The economic crisis in 2008 undoubtedly had a negative effect on business innovation and research and development at a global scale. Canada was no exception and a tell-tale sign of the impact was a dramatic decrease in patent application filings in Canada in the years immediately after the event.
In Canada this decrease appears to have bottomed-out between 2011 and 2012. While the latest figures suggest that Canadian patent application filing numbers have not yet risen to pre-2008 levels, the trend does suggest that Canada is on the road to recovery. In fact, some industries appear to have remained relatively unaffected throughout this period, or at least have rebounded from the crisis.
The chemical industry, however, appears to be an exception. According to the statistics made available by the Canadian Intellectual Property Office, the number of patent application filings in this field has been on a downward trend since peaking in 2007-2008. A further dip in Canadian patent application filings in the chemical field was further observed in 2015-2016, when activity elsewhere might have led to expectations of an increase.
The rate of patent filing in Canada has recovered from a drop after the 2008 financial crisis. Photo credit: Pablo Tseng
These observations are at odds with global statistics made available in a summary report published by the World Intellectual Property Organization. While this report merely provides statistics for the select years of 2005, 2010, and 2014, it nevertheless suggests a positive trend in chemistry-related patent application filings worldwide. Under the category of “food chemistry”, for example, patent filings worldwide more than doubled between 2004 and 2014. Similar growth is also found for filings under other headings, such as “materials, metallurgy” and “basic materials chemistry”.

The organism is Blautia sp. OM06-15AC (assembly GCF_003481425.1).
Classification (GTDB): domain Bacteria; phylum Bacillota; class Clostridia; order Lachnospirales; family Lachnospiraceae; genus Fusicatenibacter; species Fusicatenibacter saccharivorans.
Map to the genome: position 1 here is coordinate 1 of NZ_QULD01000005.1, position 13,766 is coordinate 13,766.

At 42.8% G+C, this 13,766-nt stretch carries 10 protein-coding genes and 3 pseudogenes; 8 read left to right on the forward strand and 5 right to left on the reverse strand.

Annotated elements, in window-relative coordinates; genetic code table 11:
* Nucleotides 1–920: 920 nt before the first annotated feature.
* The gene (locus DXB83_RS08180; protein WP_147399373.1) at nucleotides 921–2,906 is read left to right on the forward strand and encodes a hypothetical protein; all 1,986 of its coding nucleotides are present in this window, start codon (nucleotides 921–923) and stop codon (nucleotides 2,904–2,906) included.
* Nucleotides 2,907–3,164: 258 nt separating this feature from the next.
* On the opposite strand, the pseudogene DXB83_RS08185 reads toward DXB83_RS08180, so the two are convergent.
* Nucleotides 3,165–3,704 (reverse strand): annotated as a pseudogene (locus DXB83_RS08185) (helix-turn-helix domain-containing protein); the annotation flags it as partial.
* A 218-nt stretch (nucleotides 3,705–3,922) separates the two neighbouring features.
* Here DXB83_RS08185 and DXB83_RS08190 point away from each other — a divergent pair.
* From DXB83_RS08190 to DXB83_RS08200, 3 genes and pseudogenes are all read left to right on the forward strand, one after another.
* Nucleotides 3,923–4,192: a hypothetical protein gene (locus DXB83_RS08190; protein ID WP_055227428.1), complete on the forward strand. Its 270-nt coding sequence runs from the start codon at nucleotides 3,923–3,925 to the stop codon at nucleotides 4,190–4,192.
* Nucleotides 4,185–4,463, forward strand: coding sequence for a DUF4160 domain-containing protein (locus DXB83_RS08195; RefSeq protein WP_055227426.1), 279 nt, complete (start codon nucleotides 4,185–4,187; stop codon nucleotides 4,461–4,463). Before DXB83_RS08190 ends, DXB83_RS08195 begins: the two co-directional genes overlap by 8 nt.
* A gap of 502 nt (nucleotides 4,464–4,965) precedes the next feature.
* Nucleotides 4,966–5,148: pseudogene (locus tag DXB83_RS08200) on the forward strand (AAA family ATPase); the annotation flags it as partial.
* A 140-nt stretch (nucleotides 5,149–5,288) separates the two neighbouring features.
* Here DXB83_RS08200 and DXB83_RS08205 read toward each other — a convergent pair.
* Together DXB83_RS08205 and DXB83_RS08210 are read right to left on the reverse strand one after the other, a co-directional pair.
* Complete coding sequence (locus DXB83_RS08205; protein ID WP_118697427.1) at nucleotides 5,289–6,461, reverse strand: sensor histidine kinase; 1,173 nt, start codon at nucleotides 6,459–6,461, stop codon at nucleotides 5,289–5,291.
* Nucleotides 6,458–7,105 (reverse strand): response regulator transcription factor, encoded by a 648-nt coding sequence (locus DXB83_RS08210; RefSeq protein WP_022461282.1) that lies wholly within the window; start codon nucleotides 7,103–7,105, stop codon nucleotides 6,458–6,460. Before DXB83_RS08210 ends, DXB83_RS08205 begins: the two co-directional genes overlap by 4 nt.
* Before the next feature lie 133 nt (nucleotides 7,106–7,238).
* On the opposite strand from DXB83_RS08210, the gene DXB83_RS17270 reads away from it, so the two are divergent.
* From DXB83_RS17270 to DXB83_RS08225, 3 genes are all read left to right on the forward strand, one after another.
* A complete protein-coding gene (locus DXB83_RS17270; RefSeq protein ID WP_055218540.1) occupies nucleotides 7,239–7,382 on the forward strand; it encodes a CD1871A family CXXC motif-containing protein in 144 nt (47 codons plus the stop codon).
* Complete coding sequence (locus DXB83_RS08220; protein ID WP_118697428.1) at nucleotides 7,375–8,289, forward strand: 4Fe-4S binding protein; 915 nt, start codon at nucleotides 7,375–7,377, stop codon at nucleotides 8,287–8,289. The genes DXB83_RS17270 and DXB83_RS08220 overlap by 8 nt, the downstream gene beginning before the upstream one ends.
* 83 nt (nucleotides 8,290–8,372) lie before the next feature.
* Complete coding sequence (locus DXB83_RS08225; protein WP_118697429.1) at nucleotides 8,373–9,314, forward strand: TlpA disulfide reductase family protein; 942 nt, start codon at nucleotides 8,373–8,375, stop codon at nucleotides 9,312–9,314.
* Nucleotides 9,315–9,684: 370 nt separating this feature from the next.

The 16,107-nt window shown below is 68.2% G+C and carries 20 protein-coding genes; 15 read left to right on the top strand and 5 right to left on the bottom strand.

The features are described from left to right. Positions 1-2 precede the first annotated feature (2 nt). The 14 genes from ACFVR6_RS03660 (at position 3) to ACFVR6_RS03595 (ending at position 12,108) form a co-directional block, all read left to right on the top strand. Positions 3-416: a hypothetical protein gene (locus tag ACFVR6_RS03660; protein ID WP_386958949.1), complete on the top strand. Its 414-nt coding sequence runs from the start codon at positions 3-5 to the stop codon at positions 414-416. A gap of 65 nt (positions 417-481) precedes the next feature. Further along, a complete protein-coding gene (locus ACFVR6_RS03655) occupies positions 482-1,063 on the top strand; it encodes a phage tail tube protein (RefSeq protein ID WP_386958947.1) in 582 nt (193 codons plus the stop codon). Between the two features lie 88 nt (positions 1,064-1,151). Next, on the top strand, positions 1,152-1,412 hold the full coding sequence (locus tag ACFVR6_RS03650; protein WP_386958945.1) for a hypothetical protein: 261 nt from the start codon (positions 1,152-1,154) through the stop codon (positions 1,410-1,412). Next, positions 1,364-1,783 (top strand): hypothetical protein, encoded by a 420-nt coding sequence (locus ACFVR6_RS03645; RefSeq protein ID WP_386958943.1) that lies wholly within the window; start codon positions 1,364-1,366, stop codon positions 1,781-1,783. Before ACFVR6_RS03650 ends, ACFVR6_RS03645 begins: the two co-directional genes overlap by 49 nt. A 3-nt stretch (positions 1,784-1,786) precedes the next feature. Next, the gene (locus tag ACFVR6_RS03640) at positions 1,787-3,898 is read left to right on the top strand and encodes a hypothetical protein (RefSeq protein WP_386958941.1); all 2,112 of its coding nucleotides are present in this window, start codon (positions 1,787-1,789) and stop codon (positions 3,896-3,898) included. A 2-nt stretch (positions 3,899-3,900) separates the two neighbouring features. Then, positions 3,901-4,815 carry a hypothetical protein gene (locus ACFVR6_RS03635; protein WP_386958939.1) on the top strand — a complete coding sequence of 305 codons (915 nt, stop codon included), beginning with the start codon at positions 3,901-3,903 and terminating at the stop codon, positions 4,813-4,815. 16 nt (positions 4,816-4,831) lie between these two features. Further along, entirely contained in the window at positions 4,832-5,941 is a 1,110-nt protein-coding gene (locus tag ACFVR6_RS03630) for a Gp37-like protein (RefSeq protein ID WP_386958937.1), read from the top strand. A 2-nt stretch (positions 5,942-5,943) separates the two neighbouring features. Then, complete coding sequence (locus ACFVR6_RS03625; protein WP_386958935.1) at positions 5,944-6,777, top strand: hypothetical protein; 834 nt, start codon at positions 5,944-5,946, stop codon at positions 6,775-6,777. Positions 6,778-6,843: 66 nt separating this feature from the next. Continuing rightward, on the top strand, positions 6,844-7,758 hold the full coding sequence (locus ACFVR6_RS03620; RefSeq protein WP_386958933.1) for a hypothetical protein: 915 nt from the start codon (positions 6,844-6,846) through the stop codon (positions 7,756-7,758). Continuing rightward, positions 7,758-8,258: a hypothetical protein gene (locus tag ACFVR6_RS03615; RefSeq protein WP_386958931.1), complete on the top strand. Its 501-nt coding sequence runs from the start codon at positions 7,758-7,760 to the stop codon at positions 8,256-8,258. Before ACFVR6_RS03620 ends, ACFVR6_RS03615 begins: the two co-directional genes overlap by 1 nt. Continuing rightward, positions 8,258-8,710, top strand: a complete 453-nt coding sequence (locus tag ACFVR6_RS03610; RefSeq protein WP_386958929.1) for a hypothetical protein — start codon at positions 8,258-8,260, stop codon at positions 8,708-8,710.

There may be many factors leading to a downward trend in these Canadian patent application filings, including the misclassification of “chemical” innovations as “non-chemical” innovations. Innovators might also be choosing to publish their work in scientific literature as opposed to submitting to the costs of preparing, filing, and prosecuting a patent application. There could even be a decrease in foreign entities seeking protection for chemical innovations in Canada, as opposed to a decrease in innovation originating in Canada.
Although the number of Canadian patents being filed in most sectors has grown, chemistry has shown a decline. Photo credit: Pablo Tseng
However, Canada’s biotechnology, computer, and mechanical industries have not exhibited these trends. While filing statistics at the Canadian Intellectual Property Office do not necessarily provide a full picture of the health of an industry, they do serve as an indicator of the level of commercial innovation existing within a particular industry. In this way these numbers serve as a gauge of whether Canada continues to be a country where domestic and foreign entities want to do business, and where innovation, research, and development can thrive. With the introduction of recent investment programs in Canada like the Strategic Innovation Fund and the Petrochemicals Diversification Fund, it will be interesting to see if chemistry-related patent filing trends improve in the coming years.
Pablo Tseng is an associate lawyer with McMillan LLP, a law firm serving a public, private, and not-for-profit clientele in Canada and around the world. Based in Vancouver, he is a Registered Patent Agent in Canada and the US, practising in intellectual property and business law.